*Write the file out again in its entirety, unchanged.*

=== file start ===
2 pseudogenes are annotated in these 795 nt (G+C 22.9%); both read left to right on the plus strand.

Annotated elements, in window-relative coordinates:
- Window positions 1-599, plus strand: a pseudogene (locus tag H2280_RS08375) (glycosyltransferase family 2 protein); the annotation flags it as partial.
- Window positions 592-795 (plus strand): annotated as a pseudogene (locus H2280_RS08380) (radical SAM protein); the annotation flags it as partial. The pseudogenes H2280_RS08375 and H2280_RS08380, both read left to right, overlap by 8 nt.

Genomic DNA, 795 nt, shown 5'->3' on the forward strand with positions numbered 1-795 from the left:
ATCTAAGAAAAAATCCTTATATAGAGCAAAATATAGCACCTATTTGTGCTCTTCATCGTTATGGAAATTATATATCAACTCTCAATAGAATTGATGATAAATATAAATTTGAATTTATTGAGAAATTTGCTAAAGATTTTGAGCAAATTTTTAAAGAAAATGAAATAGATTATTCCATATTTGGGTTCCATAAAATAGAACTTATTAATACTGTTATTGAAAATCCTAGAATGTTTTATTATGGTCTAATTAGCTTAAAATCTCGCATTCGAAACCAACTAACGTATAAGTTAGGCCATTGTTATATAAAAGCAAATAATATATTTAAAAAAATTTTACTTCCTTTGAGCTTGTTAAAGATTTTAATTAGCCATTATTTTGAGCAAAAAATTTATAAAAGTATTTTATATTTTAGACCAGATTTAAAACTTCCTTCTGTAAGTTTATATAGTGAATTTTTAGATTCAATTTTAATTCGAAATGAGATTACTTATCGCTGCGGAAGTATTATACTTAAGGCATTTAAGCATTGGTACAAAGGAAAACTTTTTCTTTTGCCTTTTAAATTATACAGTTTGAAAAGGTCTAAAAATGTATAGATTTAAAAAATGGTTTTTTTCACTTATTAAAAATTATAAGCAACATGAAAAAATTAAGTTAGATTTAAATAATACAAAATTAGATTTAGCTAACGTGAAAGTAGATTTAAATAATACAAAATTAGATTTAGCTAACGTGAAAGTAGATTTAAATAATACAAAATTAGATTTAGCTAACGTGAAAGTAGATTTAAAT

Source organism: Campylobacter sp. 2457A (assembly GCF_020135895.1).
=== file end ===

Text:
2 pseudogenes are annotated in these 795 nt (G+C 22.9%); both read left to right on the plus strand.

Annotated elements, in window-relative coordinates:
- Window positions 1-599, plus strand: a pseudogene (locus tag H2280_RS08375) (glycosyltransferase family 2 protein); the annotation flags it as partial.
- Window positions 592-795 (plus strand): annotated as a pseudogene (locus H2280_RS08380) (radical SAM protein); the annotation flags it as partial. The pseudogenes H2280_RS08375 and H2280_RS08380, both read left to right, overlap by 8 nt.

Genomic DNA, 795 nt, shown 5'->3' on the forward strand with positions numbered 1-795 from the left:
ATCTAAGAAAAAATCCTTATATAGAGCAAAATATAGCACCTATTTGTGCTCTTCATCGTTATGGAAATTATATATCAACTCTCAATAGAATTGATGATAAATATAAATTTGAATTTATTGAGAAATTTGCTAAAGATTTTGAGCAAATTTTTAAAGAAAATGAAATAGATTATTCCATATTTGGGTTCCATAAAATAGAACTTATTAATACTGTTATTGAAAATCCTAGAATGTTTTATTATGGTCTAATTAGCTTAAAATCTCGCATTCGAAACCAACTAACGTATAAGTTAGGCCATTGTTATATAAAAGCAAATAATATATTTAAAAAAATTTTACTTCCTTTGAGCTTGTTAAAGATTTTAATTAGCCATTATTTTGAGCAAAAAATTTATAAAAGTATTTTATATTTTAGACCAGATTTAAAACTTCCTTCTGTAAGTTTATATAGTGAATTTTTAGATTCAATTTTAATTCGAAATGAGATTACTTATCGCTGCGGAAGTATTATACTTAAGGCATTTAAGCATTGGTACAAAGGAAAACTTTTTCTTTTGCCTTTTAAATTATACAGTTTGAAAAGGTCTAAAAATGTATAGATTTAAAAAATGGTTTTTTTCACTTATTAAAAATTATAAGCAACATGAAAAAATTAAGTTAGATTTAAATAATACAAAATTAGATTTAGCTAACGTGAAAGTAGATTTAAATAATACAAAATTAGATTTAGCTAACGTGAAAGTAGATTTAAATAATACAAAATTAGATTTAGCTAACGTGAAAGTAGATTTAAAT

Source organism: Campylobacter sp. 2457A (assembly GCF_020135895.1).